Realize Synergies

  • Integration of the companies’ loyalty programs will provide the two with a vast knowledge base of consumers’ buying habits and provide economies of scale — which, the companies estimate, will translate into savings of about $300 million annually.
  • Loblaw’s share of the pharmacy market is only five per cent so adding Shoppers health products and services to its grocery stores will allow the food retailer to expand its services in what it sees as a growing sector: health, wellness and nutrition.

The Less-Friendly Option

Hostile Takeovers: Ben and Jerry’s

What happens, though, if one company wants to acquire another company, but that company doesn’t want to be acquired? The outcome could be a hostile takeover—an act of assuming control that’s resisted by the targeted company’s management and its board of directors. Ben Cohen and Jerry Greenfield, the Ice Cream Men from above, found themselves in one of these situations: Unilever—a very large Dutch/British company that owns three ice cream brands—wanted to buy Ben & Jerry’s, against the founders’ wishes. Most of the Ben & Jerry’s stockholders sided with Unilever. They had little confidence in the ability of Ben Cohen and Jerry Greenfield to continue managing the company and were frustrated with the firm’s social-mission focus. The stockholders liked Unilever’s offer to buy their Ben & Jerry’s stock at almost twice its current market price and wanted to take their profits. In the end, Unilever won; Ben & Jerry’s was acquired by Unilever in a hostile takeover.[11] Despite fears that the company’s social mission would end, it didn’t happen. Though neither Ben Cohen nor Jerry Greenfield are involved in the current management of the company, they have returned to their social activism roots and are heavily involved in numerous social initiatives sponsored by the company.

Solidifying the Vocabulary

Use this quick activity to ensure you understand the vocabulary related to mergers and acquisitions.

Key Takeaways / Important Terms and Concepts

  1. A sole proprietorship is a business owned by only one person.
    • Advantages include: complete control for the owner, easy and inexpensive to form, and owner gets to keep all of the profits.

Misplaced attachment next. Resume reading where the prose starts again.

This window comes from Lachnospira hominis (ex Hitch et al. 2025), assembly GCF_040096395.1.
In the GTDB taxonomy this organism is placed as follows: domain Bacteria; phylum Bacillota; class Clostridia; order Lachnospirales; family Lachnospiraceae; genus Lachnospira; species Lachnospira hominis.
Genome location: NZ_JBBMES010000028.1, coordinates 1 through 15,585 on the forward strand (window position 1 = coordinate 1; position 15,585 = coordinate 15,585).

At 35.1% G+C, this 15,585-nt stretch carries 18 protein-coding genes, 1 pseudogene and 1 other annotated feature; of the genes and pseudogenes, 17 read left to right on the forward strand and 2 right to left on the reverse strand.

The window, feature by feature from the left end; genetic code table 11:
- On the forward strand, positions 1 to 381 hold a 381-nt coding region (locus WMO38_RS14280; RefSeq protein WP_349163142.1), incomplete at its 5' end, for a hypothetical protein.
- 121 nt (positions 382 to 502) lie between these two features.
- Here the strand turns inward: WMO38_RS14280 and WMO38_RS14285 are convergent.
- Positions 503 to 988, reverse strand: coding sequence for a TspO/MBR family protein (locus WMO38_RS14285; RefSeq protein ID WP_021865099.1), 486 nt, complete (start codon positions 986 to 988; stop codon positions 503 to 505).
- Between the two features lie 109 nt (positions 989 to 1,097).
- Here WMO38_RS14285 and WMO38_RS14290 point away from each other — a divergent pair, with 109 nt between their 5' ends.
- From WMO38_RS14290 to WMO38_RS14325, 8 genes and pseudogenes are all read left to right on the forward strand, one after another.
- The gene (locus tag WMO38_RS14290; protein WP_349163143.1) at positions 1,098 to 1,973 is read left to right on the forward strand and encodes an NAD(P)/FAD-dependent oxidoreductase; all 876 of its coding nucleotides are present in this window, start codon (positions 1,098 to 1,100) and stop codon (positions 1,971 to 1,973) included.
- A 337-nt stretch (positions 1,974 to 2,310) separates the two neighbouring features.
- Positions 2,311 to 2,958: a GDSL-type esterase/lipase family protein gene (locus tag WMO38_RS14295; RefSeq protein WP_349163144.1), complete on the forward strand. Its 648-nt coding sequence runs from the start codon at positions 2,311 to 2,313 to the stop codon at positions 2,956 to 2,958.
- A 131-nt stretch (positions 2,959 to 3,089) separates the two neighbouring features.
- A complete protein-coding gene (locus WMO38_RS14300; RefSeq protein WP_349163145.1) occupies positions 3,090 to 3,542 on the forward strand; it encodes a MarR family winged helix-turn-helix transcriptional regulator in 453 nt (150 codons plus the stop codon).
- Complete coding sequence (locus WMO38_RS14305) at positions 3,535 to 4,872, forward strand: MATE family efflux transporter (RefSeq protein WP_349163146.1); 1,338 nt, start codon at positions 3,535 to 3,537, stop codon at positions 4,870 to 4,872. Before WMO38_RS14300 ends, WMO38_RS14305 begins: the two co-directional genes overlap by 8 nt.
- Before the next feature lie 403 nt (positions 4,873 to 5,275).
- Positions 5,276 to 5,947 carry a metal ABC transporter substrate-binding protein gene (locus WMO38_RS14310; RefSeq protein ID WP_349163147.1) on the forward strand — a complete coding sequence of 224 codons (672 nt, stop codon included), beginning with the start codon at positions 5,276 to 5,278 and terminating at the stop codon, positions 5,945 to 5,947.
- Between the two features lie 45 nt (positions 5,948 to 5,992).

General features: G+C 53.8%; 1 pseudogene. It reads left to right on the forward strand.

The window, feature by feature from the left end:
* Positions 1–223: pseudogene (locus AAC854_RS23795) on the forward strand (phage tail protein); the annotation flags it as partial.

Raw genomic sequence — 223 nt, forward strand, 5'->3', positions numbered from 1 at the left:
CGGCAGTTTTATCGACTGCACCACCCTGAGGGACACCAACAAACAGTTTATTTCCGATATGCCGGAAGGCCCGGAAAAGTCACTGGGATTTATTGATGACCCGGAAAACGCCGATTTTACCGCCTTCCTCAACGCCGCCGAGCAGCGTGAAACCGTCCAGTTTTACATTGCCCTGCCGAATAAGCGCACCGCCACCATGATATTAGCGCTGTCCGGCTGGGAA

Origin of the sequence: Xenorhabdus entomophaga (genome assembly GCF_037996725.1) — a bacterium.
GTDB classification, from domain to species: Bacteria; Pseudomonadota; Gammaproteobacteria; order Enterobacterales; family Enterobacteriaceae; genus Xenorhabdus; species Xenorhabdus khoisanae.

• Disadvantages include: unlimited liability for the owner, complete responsibility for talent and financing, and business dissolves if the owner dies.
  2. A general partnership is a business owned jointly by two or more people.
    • Advantages include: more resources and talents come with an increase in partners, and the business can continue even after the death of a partner.
    • Disadvantages include: partnership disputes, unlimited liability, and shared profits.
  3. A limited partnership has a single general partner who runs the business and is responsible for its liabilities, plus any number of limited partners who have limited involvement in the business and whose losses are limited to the amount of their investment.
  4. A corporation is a legal entity that’s separate from the parties who own it, the shareholders who invest by buying shares of stock. Corporations are governed by a Board of Directors, elected by the shareholders.
    • Advantages include: limited liability, easier access to financing, and unlimited life for the corporation.
    • Disadvantages include: the agency problem, double taxation, and incorporation expenses and regulations.
  5. A limited liability company (LLC) is similar to an C-corporation, but it has fewer rules and restrictions than an C-corporation. For example, an LLC can have any number of members.
  6. A cooperative is a business owned and controlled by those who use its services. Individuals and firms who belong to the cooperative join together to market products, purchase supplies, and provide services for its members.
  7. A not-for-profit corporation is an organization formed to serve some public purpose rather than for financial gain. It enjoys favorable tax treatment.
  8. A merger occurs when two companies combine to form a new company.
  9. An acquisition is the purchase of one company by another with no new company being formed. A hostile takeover occurs when a company is purchased even though the company’s management and Board of Directors do not want to be acquired.


Icon for the Creative Commons Attribution-NonCommercial-ShareAlike 4.0 International License

The Business Environment Copyright © 2020 NSCC Edition by NSCC, eCampus Ontario, Pamplin College of Business and Virgina Tech Libraries is licensed under a Creative Commons Attribution-NonCommercial-ShareAlike 4.0 International License, except where otherwise noted.

Share This Book